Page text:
Millimeter-size waves are expected to locate concealed weapons consistently, without simultaneously creating detailed images of the body. NIST is working to understand fully the performance issues for such detectors to be able to assist the FAA and the NIJ in judging the sensitivity and reliability of commercial products.
As the primary reference laboratory for the United States, NIST develops standards, protocols, and new test methods to ensure that chemical and biological compounds can be measured accurately. This includes extensive, ongoing programs for the detection of chemical, biological, radiological, nuclear, and explosive threats.
NIST researchers work continually to improve methods and data for ultrasensitive detection of chemicals, including chemical warfare agents. This research involves both widely used techniques, such as mass spectrometry and chromatography, as well as smaller, portable devices designed to detect more specific biological or chemical agents.
For example, a NIST database developed with the Environmental Protection Agency and the National Institutes of Health is included with most mass spectrometers sold by major manufacturers today.
This database provides the mass spectral information-a kind of chemicalfingerprint-needed to identify definitively more than 140,000 different-compounds. This database is essential for rapidly identifying specific chemical threats in real time-at airport security checkpoints, for example. NIST also is developing mass spectral libraries for use in the identification of bacteria and other complex protein mixtures that may be used in a biological attack.
Military personnel wear gas masks for protection against chemical and biological assault. With funding from the U.S. Army, NIST is verifying the accuracy of test equipment used to determine if a soldier's gas mask is protecting properly. A gas mask that does not fit well may leak around the edges, there may be small holes in the mask, or the filter may be malfunctioning.
To test for such problems, the army uses a commercial calibration system that compares the concentration of airborne particulate matter inside the soldier's mask while it is being worn with the ambient concentration of particulates outside the mask. Ordinary small particulates in the air serve as a stand-in for chemical or biological agents such as mustard gas or anthrax because their flow behavior is very similar. NIST scientists are working to ensure accurate calibration of test equipment by developing a mechanism to deliver a well-characterized aerosol source, as well as accurate and reproducible measurement capabilities.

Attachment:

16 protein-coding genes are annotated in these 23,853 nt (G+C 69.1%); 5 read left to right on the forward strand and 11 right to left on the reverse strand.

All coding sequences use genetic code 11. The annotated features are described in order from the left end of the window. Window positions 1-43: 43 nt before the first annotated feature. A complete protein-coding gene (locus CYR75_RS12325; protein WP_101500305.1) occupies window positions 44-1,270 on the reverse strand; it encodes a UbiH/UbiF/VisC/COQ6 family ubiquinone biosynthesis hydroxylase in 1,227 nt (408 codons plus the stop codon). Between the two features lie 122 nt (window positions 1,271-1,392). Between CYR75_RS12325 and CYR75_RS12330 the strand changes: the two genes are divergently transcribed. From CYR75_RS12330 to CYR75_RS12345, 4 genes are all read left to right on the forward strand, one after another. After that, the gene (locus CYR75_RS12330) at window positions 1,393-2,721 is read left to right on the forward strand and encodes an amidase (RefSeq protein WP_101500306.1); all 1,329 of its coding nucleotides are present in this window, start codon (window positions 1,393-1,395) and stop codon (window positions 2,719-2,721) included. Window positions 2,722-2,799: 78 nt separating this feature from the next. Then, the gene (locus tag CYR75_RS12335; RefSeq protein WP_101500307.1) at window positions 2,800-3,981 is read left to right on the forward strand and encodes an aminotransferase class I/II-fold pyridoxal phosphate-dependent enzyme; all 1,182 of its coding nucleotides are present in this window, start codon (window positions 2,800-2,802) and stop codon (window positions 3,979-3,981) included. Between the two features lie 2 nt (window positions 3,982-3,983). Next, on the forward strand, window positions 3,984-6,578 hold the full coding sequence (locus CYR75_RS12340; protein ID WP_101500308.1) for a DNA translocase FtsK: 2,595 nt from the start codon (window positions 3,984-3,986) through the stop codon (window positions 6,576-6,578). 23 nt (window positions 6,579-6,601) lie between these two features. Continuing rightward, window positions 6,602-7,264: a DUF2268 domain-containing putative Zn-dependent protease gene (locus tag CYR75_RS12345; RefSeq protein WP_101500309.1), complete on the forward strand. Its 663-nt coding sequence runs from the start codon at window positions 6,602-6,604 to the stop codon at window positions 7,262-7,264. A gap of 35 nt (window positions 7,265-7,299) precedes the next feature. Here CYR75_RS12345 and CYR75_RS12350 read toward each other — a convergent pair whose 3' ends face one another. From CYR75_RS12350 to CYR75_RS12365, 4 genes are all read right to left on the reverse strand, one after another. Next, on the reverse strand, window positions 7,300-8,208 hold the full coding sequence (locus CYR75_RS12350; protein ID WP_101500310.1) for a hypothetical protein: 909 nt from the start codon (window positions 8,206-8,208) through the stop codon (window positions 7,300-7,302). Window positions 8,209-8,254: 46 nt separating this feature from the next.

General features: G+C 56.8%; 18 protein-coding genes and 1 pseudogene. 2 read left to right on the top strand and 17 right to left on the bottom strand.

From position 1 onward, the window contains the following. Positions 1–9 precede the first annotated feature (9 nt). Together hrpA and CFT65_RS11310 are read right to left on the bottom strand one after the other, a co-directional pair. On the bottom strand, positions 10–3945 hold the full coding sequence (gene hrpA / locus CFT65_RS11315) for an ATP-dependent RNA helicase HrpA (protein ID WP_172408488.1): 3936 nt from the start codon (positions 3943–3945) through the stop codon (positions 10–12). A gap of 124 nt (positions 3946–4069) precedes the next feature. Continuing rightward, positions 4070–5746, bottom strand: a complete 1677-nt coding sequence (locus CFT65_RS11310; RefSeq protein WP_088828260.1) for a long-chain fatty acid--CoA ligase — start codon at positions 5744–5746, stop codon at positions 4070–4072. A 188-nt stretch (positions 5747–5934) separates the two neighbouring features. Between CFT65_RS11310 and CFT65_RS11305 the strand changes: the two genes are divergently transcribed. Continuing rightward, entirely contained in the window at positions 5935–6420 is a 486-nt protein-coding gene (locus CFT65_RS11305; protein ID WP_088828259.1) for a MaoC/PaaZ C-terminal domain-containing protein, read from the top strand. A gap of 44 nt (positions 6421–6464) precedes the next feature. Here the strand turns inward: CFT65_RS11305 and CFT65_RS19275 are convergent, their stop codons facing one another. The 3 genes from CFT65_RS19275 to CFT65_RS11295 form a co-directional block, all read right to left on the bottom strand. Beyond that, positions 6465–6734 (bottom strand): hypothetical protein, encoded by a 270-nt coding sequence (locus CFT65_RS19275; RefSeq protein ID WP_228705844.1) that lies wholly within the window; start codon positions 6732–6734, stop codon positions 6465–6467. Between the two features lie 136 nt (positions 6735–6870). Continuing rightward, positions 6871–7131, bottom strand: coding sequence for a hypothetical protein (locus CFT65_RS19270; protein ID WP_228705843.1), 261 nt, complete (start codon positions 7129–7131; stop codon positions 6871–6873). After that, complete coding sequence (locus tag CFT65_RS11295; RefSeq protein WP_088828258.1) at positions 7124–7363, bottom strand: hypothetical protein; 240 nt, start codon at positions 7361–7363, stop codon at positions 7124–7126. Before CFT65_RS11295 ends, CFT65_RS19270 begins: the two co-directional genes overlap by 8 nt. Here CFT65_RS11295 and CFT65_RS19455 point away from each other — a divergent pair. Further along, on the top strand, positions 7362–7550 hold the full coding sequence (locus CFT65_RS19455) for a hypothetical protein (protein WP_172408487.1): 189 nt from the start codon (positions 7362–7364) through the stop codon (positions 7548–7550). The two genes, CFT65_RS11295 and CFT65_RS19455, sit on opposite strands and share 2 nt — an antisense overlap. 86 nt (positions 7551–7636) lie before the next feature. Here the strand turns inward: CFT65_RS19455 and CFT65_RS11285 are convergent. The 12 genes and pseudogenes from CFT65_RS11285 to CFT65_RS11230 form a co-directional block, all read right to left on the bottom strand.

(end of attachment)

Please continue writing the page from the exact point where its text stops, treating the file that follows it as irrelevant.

Two complementary analytical approaches have been developed by NIST; the first uses electron microscopy and imaging processing to count particles, whereas the second is much faster and uses the measurement of electrical current flow of deliberately charged particles to calculate the particle concentration. Both methods are in the final stages of intercomparison and validation and will result in improved and more reliable calibration of military gas masks.
Other NIST projects are aimed at creating new, portable measurement devices that can detect agents such as sulfur-mustard gas compounds, sarin and other nerve agents, and explosive compounds. For example, gas microsensors based on NIST-patented research show exceptional promise as a low-cost, widely deployable technology for detecting a range of chemical agents that could be used in terrorist attacks. Therefore, NIST is working with the Defense Threat Reduction Agency on the creation of microsensor arrays that use selective thin films and miniheaters embedded in integrated circuits to identify chemical agents at trace levels. The NIST-developed microsensor arrays have been used successfully to detect simulated mustard and nerve agents and, more recently, the chemical agents themselves.
NIST also has initiated work with the Food and Drug Administration on the development of fluorescent standards for microarray-based clinical diagnostics to detect pathogenic microorganisms in the environment. A NIST collaboration with Virginia Polytechnic Institute and State University has been developing a cell-based microfluidic sensor for the detection of environmental toxins in water streams. And a NIST collaboration with the FAA is aimed at checking the performance of systems that sense whether an airline passenger is carrying explosives by identifying minute quantities of particles and vapors as the person walks through a portal device. NIST is using its expertise in a specialized form of mass spectrometry to identify, count, and size explosive particles collected by such detection systems.
NIST is working with other federal agencies to improve the quality and comparability of measurements for both chemical and biological agents. For example, NIST is working with the Department of Defense (DOD) on the use of specialized mass spectrometric techniques for the identification of bacteria and other microorganisms. NIST is focusing on the standardization of methods for sample preparation and data interpretation of results. NIST also has initiated a collaboration to assist the Centers for Disease Control and Prevention in support of their Counter-Terrorism Laboratory Network, which includes laboratories in five states, with plans to expand the number of states participating in the coming years. Additional NIST projects involve improving methods to: